What 20 years of research says about the importance of principals
Two decades of education research proves that principals impact student learning as much as teachers do, says a new report.
Replacing a below-average elementary school principal with an above-average principal results in nearly three months of additional math and reading gains, according to “How Principals Affect Students and Schools” from youth equity nonprofit, The Wallace Foundation.
Such a replacement in leadership is more effective than two-thirds of math interventions compiled and about half of reading interventions, the report finds.
These impacts match those of replacing an less effective teacher with a more effective teacher, said the study’s authors, Jason A. Grissom of Vanderbilt University, Anna J. Egalite of North Carolina State University, and Constance A. Lindsay of University of North Carolina at Chapel Hill.
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“Of course, this comparison of principal impacts to teacher impacts is not an ‘apples-to-apples’ one because principals’ effects on students come largely through their effects on teachers, including how principals hire, retain, develop, and encourage teachers and create appropriate conditions for teaching and learning,”
And while a strong teacher is the most important in the success of students in a class of about 20, a strong principal has a much bigger role in the success of a typical elementary school of 480 students.
“It is difficult to envision an investment with a higher ceiling on its potential return than a successful effort to improve principal leadership,” the authors wrote.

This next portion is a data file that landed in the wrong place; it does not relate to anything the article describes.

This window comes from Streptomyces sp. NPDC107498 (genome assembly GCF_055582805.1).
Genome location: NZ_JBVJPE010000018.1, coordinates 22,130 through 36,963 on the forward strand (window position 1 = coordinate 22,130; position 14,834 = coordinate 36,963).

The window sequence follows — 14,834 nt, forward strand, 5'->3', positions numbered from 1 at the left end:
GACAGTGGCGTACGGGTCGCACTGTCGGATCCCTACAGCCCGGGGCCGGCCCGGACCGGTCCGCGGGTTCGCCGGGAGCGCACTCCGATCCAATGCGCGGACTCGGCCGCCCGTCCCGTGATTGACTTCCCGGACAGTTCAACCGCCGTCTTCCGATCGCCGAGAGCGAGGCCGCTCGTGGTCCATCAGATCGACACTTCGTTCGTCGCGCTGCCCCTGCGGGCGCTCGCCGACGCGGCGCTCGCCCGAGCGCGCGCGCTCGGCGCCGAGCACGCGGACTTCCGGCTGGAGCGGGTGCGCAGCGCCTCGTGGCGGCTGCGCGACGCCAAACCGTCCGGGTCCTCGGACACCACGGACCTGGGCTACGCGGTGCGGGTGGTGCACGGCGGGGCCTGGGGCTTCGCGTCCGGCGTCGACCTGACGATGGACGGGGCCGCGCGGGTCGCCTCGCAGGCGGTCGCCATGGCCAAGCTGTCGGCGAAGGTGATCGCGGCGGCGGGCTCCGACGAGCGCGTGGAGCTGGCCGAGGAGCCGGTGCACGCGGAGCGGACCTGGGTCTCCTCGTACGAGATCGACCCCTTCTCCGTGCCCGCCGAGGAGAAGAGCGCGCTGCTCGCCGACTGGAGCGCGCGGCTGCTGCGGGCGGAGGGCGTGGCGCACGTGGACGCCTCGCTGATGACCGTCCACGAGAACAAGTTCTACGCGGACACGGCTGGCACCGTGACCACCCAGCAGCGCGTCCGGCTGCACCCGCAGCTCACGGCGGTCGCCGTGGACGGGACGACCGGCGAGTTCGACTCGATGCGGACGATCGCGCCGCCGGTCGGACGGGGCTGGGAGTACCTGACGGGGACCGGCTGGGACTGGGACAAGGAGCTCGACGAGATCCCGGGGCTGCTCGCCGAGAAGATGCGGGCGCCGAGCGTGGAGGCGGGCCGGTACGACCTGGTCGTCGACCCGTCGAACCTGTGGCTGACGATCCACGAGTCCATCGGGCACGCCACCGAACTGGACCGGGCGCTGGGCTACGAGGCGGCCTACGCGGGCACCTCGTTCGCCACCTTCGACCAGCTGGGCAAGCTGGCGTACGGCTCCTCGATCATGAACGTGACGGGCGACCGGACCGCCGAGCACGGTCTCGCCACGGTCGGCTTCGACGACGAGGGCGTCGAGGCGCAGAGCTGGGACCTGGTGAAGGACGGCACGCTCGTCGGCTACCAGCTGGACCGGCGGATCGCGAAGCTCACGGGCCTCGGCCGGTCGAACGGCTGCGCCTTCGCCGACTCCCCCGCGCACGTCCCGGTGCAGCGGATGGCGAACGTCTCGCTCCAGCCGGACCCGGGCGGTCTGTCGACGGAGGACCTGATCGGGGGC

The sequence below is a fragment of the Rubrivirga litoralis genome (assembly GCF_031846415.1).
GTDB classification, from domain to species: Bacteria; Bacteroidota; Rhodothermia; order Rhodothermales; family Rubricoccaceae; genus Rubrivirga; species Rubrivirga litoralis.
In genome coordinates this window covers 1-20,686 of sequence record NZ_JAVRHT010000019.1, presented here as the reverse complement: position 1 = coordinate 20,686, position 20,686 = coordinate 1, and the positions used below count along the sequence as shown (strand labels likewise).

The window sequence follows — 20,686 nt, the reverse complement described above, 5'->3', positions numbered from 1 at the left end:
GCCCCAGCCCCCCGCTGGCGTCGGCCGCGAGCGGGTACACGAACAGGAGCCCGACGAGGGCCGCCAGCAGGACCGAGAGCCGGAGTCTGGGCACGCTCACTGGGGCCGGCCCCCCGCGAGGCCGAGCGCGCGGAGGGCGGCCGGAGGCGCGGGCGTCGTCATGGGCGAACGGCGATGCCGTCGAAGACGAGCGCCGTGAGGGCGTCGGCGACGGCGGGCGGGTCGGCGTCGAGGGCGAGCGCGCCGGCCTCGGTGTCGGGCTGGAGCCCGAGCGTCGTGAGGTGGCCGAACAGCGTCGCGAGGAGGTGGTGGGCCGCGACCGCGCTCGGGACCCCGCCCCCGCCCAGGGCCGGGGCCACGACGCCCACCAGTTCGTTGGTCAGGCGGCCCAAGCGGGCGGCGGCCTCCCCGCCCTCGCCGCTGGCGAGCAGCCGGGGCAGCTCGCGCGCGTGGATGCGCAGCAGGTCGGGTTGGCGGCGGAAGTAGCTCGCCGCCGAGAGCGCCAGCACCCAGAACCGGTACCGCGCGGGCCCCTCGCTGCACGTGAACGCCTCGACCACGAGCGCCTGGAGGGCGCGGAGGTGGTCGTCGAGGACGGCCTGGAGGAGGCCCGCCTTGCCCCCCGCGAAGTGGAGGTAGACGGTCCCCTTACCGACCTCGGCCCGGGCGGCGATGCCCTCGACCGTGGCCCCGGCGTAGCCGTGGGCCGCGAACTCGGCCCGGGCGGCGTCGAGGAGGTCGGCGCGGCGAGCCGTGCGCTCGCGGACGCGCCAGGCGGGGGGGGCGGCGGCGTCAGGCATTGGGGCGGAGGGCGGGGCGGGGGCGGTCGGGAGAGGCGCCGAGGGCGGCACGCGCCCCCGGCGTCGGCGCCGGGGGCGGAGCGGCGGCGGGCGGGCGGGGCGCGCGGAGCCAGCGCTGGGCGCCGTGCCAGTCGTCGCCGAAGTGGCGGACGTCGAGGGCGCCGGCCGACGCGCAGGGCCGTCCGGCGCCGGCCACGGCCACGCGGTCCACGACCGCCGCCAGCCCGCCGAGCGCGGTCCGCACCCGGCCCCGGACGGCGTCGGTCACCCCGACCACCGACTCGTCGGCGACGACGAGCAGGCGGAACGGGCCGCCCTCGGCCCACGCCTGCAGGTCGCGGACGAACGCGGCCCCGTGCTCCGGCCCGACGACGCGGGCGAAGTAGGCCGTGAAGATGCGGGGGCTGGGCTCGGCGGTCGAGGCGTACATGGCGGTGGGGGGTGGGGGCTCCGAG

Instruction, people and the organization
The researchers identified “instruction, people and the organization” as three realms in which a leader’s expertise is essential.
Schools succeed when a principal manifests these skills in the following ways:
- Engaging in instructionally focused interactions with teachers: Teacher evaluations, instructional coaching and the establishment of a data-driven instructional program should drive these relationships.
- Building a productive school climate: An effective school environment is one marked by trust, efficacy, teamwork, engagement with data, organizational learning and continuous improvement.
- Facilitating productive collaboration and professional learning communities: Student learning is enhanced when teachers work together authentically with systems of support to improve their practice.
- Managing personnel and resources strategically
How principals establish equity
Principals, particularly principals of color, can have particularly positive impacts on students, teachers and staff members of color.
The research also shows that equity-focused principals lead differently, and can make schools more inclusive and instruction more culturally responsive.
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Principals can have instill equity by changing disciplinary policies, working with teachers to implement culturally responsive teaching practices and by hiring greater numbers of teachers of color, among other actions.
The report noted, however, that “representation gaps” are growing between principals and students of color.
“Effective principals are not equitably distributed across schools. If principals must develop an equity lens, we suggest that school districts develop one also,” the authors wrote. “School districts undermine pursuit of equitable outcomes when they do not focus on hiring, placing, and retaining effective principals in schools that serve large numbers of historically minoritized students.”